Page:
Oil prices increased on Thursday as supply fears spurred a rebound from multi-month lows hit the previous session following dismal fuel demand data from the United States.
At 0653 GMT, Brent crude prices were up 10 cents, or 0.1 percent, at $96.88 a barrel, while West Texas Intermediate (WTI) crude futures were up 21 cents, or 0.2 percent, at $90.87.
In the previous session, both benchmarks plummeted to their lowest levels since February after US data showed crude and gasoline stocks unexpectedly increased last week and OPEC+ decided to raise its oil output target by 100,000 barrels per day (BPD), or approximately 0.1 percent of global oil demand.
The Organization of the Petroleum Exporting Countries (OPEC) and allies including Russia, known as OPEC+, have been previously increasing production but have struggled to meet targets as most members have already exhausted their output potential.
“OPEC+ agreed to increase production by 100,000 barrels per day in September, far lower than previous months’ production. The global energy market still faces supply shortages,” said Leon Li, an analyst at CMC Markets.
He added that WTI oil prices are “likely to oscillate” between $90 and $100 a barrel.
While the United States has asked the group to boost output, spare capacity is limited and Saudi Arabia may be reluctant to beef up production at the expense of Russia, hit by sanctions over the Ukraine invasion that Moscow calls “a special operation”.
This year’s oil market surplus had been cut by 200-300 kbpd by OPEC+, three delegate told Reuters before the meeting.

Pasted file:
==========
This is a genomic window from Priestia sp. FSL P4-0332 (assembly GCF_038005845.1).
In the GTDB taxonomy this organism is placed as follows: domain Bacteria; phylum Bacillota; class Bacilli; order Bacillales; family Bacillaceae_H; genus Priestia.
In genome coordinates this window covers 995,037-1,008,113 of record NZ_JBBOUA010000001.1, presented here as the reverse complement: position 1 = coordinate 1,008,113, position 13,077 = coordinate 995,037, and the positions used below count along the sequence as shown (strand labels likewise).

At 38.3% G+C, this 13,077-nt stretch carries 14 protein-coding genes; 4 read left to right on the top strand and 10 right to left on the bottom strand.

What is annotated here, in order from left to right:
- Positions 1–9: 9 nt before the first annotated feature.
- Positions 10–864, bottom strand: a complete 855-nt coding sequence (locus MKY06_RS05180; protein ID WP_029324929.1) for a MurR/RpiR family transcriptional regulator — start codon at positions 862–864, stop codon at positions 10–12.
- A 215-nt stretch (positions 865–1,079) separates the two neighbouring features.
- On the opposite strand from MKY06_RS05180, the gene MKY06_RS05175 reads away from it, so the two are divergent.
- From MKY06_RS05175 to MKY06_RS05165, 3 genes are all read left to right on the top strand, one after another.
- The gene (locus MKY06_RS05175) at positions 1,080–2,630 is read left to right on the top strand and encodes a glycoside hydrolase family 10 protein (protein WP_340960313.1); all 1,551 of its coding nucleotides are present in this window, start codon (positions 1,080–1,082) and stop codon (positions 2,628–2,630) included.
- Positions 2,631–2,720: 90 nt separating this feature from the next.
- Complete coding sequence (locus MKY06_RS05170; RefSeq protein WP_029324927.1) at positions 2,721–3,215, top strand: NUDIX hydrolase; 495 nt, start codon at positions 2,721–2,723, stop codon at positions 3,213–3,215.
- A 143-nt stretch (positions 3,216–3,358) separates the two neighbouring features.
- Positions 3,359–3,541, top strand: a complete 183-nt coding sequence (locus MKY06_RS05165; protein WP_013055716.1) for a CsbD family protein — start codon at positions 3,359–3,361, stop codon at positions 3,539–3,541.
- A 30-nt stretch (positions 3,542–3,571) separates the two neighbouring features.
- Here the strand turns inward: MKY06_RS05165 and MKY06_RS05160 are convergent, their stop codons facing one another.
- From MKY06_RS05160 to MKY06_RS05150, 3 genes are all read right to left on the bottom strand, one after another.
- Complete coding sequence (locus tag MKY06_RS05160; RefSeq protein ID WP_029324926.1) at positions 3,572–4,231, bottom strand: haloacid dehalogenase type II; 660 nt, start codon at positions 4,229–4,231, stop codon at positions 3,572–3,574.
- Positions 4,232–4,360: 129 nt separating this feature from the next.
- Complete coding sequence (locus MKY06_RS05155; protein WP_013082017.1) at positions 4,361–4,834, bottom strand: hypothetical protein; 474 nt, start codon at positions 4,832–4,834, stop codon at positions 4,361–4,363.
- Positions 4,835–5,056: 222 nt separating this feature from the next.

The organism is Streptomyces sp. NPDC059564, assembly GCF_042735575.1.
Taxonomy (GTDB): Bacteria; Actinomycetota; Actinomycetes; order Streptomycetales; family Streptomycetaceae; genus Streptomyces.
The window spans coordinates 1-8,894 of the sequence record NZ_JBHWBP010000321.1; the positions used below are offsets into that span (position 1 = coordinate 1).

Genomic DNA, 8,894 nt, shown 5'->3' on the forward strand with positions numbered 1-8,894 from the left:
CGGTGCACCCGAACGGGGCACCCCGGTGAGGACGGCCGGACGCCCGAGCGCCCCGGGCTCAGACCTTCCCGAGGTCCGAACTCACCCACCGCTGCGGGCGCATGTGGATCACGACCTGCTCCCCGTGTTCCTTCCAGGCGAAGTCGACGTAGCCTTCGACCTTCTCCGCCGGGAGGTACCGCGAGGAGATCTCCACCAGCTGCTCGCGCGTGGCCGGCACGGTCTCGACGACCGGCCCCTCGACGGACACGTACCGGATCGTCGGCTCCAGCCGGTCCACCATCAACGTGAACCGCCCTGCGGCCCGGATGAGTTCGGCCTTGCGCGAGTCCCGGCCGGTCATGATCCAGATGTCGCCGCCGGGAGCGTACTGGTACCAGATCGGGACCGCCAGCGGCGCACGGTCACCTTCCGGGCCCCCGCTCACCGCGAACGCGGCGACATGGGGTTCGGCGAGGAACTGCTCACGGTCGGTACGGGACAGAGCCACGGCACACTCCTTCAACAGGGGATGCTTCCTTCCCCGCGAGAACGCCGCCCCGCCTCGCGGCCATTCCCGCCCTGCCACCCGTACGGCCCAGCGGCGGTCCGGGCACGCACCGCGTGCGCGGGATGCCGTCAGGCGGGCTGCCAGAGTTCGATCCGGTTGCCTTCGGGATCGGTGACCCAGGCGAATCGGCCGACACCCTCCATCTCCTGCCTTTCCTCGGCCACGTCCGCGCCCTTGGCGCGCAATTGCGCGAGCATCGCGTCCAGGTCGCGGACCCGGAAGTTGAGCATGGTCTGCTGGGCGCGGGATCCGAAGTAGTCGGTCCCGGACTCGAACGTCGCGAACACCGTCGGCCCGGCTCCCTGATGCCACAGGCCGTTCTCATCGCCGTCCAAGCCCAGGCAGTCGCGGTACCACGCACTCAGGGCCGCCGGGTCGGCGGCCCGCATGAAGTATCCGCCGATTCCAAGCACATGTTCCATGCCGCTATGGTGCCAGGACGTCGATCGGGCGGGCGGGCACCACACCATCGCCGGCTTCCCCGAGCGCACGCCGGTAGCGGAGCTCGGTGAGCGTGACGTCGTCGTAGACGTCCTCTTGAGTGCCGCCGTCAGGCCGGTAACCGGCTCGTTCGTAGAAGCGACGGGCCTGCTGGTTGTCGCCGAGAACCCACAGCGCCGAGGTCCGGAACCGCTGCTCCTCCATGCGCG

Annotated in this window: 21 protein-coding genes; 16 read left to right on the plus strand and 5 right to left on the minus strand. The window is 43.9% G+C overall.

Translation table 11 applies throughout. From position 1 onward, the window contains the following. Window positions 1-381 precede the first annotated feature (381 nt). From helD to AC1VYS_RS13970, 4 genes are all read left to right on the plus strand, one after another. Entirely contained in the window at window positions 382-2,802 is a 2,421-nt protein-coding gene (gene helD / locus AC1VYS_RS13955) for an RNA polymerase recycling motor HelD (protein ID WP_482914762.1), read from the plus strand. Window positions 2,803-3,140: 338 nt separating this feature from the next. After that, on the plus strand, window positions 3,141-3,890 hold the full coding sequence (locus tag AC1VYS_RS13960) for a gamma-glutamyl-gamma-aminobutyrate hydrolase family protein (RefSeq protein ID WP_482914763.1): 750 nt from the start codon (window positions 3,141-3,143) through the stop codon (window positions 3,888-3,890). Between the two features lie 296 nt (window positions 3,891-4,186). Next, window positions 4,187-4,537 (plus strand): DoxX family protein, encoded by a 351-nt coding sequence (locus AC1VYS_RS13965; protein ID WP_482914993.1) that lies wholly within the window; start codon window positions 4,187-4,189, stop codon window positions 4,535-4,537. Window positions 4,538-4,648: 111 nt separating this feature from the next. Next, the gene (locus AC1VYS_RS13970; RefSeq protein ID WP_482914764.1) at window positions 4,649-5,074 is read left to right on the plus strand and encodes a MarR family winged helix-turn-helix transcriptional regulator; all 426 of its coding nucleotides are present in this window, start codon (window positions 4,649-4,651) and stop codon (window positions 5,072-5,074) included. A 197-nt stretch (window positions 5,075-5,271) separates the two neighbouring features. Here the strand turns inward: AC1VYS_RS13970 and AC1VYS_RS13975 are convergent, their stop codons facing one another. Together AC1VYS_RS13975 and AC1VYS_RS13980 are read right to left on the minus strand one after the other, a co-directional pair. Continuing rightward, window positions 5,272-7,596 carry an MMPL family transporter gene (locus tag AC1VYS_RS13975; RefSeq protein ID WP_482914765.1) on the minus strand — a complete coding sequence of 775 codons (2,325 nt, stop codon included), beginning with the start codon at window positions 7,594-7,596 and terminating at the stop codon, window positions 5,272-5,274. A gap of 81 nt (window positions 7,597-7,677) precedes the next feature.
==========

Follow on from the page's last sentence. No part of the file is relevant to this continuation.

“Given the continued downward revision of crude demand expectations, it appears that OPEC+ is rejecting requests to increase output. OPEC and its allies will do nothing to alleviate the world’s protracted energy crisis “OANDA senior analyst Edward Moya made the comments in a note.
“Oil prices are expected to continue depressed for the time being, so there should be little room for error here. Even as the global economic slowdown worsens, crude oil prices should find strong support around $90 a barrel and finally rebound to $100 a barrel.”
As concerns about a global economic slowdown mount in the United States and Europe, emerging market countries struggle under the weight of mounting debt, and China, the world’s largest oil importer, enforces a stringent zero COVID-19 policy, oil demand remains uncertain.
There were also unexpected rises in US crude oil and gasoline inventories last week, as exports dropped and refineries slashed their output, according to the Energy Information Administration.
Prices were supported on Thursday by the Caspian Pipeline Consortium (CPC), which connects Kazakh oil reserves with the Russian Black Sea port of Novorossiisk, but no data were provided.